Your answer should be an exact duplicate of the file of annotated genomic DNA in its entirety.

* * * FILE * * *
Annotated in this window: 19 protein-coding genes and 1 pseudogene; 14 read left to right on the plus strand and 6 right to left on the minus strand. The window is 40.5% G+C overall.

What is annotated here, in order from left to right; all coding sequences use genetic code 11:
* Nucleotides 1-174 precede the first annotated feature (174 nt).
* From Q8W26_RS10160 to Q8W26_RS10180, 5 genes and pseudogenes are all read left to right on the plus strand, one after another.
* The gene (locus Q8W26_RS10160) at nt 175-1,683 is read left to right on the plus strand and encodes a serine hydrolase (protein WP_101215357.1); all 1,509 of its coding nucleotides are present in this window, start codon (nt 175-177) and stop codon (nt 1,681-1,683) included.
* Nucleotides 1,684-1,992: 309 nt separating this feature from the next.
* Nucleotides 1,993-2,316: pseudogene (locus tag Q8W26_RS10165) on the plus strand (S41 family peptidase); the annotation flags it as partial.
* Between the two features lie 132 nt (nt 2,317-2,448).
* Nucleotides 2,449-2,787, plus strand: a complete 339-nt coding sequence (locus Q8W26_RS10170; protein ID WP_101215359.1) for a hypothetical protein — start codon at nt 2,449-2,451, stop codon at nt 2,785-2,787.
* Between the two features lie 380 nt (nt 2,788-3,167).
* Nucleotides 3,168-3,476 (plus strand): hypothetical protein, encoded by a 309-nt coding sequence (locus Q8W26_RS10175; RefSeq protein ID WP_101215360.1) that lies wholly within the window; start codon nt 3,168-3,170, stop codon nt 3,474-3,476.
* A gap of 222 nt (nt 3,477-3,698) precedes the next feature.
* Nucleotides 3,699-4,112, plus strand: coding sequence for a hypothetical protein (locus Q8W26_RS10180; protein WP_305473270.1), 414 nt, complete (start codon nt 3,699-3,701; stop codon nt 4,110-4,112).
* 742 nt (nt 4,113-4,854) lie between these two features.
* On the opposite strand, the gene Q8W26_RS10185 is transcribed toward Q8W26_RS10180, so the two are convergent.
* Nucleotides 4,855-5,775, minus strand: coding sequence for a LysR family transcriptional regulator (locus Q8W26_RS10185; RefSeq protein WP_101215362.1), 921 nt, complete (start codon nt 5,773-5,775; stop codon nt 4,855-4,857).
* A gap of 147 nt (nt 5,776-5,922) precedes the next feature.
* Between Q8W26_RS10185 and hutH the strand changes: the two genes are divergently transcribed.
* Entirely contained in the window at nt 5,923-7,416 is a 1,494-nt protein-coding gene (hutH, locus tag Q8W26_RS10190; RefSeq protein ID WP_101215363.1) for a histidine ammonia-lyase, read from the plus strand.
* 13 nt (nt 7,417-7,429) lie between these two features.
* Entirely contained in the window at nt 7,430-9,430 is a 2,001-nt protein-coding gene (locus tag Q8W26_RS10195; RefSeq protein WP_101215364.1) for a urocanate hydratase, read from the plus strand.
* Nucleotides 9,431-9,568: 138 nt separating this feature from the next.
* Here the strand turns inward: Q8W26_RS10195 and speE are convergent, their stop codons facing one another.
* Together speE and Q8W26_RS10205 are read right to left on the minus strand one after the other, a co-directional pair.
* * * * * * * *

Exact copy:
Annotated in this window: 19 protein-coding genes and 1 pseudogene; 14 read left to right on the plus strand and 6 right to left on the minus strand. The window is 40.5% G+C overall.

What is annotated here, in order from left to right; all coding sequences use genetic code 11:
* Nucleotides 1-174 precede the first annotated feature (174 nt).
* From Q8W26_RS10160 to Q8W26_RS10180, 5 genes and pseudogenes are all read left to right on the plus strand, one after another.
* The gene (locus Q8W26_RS10160) at nt 175-1,683 is read left to right on the plus strand and encodes a serine hydrolase (protein WP_101215357.1); all 1,509 of its coding nucleotides are present in this window, start codon (nt 175-177) and stop codon (nt 1,681-1,683) included.
* Nucleotides 1,684-1,992: 309 nt separating this feature from the next.
* Nucleotides 1,993-2,316: pseudogene (locus tag Q8W26_RS10165) on the plus strand (S41 family peptidase); the annotation flags it as partial.
* Between the two features lie 132 nt (nt 2,317-2,448).
* Nucleotides 2,449-2,787, plus strand: a complete 339-nt coding sequence (locus Q8W26_RS10170; protein ID WP_101215359.1) for a hypothetical protein — start codon at nt 2,449-2,451, stop codon at nt 2,785-2,787.
* Between the two features lie 380 nt (nt 2,788-3,167).
* Nucleotides 3,168-3,476 (plus strand): hypothetical protein, encoded by a 309-nt coding sequence (locus Q8W26_RS10175; RefSeq protein ID WP_101215360.1) that lies wholly within the window; start codon nt 3,168-3,170, stop codon nt 3,474-3,476.
* A gap of 222 nt (nt 3,477-3,698) precedes the next feature.
* Nucleotides 3,699-4,112, plus strand: coding sequence for a hypothetical protein (locus Q8W26_RS10180; protein WP_305473270.1), 414 nt, complete (start codon nt 3,699-3,701; stop codon nt 4,110-4,112).
* 742 nt (nt 4,113-4,854) lie between these two features.
* On the opposite strand, the gene Q8W26_RS10185 is transcribed toward Q8W26_RS10180, so the two are convergent.
* Nucleotides 4,855-5,775, minus strand: coding sequence for a LysR family transcriptional regulator (locus Q8W26_RS10185; RefSeq protein WP_101215362.1), 921 nt, complete (start codon nt 5,773-5,775; stop codon nt 4,855-4,857).
* A gap of 147 nt (nt 5,776-5,922) precedes the next feature.
* Between Q8W26_RS10185 and hutH the strand changes: the two genes are divergently transcribed.
* Entirely contained in the window at nt 5,923-7,416 is a 1,494-nt protein-coding gene (hutH, locus tag Q8W26_RS10190; RefSeq protein ID WP_101215363.1) for a histidine ammonia-lyase, read from the plus strand.
* 13 nt (nt 7,417-7,429) lie between these two features.
* Entirely contained in the window at nt 7,430-9,430 is a 2,001-nt protein-coding gene (locus tag Q8W26_RS10195; RefSeq protein WP_101215364.1) for a urocanate hydratase, read from the plus strand.
* Nucleotides 9,431-9,568: 138 nt separating this feature from the next.
* Here the strand turns inward: Q8W26_RS10195 and speE are convergent, their stop codons facing one another.
* Together speE and Q8W26_RS10205 are read right to left on the minus strand one after the other, a co-directional pair.